Egyptian Protesters Scare Away Court Judges

Egyptian Protesters Scare Away Court Judges

A group of senior judges in Egypt has halted all work after crowds of protesters surrounded their building, delaying what is set to be a controversial ruling on a new constitution.

They had been due to decide on the legitimacy of an Islamist-dominated panel that drafted the disputed constitution last week.

But the ruling has been delayed "indefinitely" after several thousand supporters of Islamist President Mohammed Morsi gathered outside the Supreme Constitutional Court in Cairo.

The judges said they had been put "under psychological pressure" and the court said in a statement that it cannot work in a "climate filled with hatred".

Officials cited "administrative reasons" for the delay.

The protesters held up placards denouncing the judges and preventing them from entering, and the officials were forced to admit the judges had stayed away due to fears for their safety.

The postponement and protest are part of a worsening political crisis pitting the largely secular opposition and powerful judiciary against Mr Morsi and his fellow Islamists.

In the past, Islamists have assaulted secular politicians, lawyers and activists outside court complexes as judges inside deliberated rulings they anticipated would be against their interests.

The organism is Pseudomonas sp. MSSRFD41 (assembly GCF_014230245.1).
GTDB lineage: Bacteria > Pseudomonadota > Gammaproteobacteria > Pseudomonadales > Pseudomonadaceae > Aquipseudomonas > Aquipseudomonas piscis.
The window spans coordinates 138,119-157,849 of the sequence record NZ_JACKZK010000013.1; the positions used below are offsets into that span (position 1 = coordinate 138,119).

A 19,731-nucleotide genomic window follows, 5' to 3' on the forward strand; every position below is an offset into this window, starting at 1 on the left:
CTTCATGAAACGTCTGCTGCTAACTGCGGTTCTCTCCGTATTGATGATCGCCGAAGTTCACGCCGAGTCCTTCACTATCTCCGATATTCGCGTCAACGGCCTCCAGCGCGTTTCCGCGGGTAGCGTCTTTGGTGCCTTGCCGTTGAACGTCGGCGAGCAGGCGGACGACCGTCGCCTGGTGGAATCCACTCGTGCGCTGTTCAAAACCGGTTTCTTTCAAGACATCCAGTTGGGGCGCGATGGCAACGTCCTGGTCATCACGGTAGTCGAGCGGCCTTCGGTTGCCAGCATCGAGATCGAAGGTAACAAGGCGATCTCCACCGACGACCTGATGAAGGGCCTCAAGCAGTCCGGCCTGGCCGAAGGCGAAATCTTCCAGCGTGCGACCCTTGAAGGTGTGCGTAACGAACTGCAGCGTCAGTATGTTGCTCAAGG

In turn, the Islamists say the courts are filled with judges loyal to former president Hosni Mubarak's ousted regime.

The Supreme Constitutional Court ruled in June to dissolve the Islamist-dominated People's Assembly, parliament's lower chamber, on the grounds that a third of its members were illegally elected.

Besides ruling on the legitimacy of the constituent assembly, the court had also been expected to rule on parliament's upper chamber, which is also dominated by Islamists.

A ruling from the court - regardless of which way it goes - would be a direct challenge to Mr Morsi.

Last month he gave himself near-absolute powers, placing himself and the assembly above any oversight, including by the judiciary.

Mr Morsi's decrees caused an uproar among the nation's secular-led opposition.

The Islamist-led constituent assembly fuelled the anger last week when it rushed through a vote on the charter's 230 clauses in an all-night session.

The panel's secular and Christian members have withdrawn from the panel, claiming the process has been hijacked by the Islamists.

But Mr Morsi, who has been in power since June, praised the draft as a giant step towards democratic rule and ordered a nationwide referendum on the document to be held on December 15.

The opposition is now considering a call for civil disobedience to force Mr Morsi to rescind his decrees.

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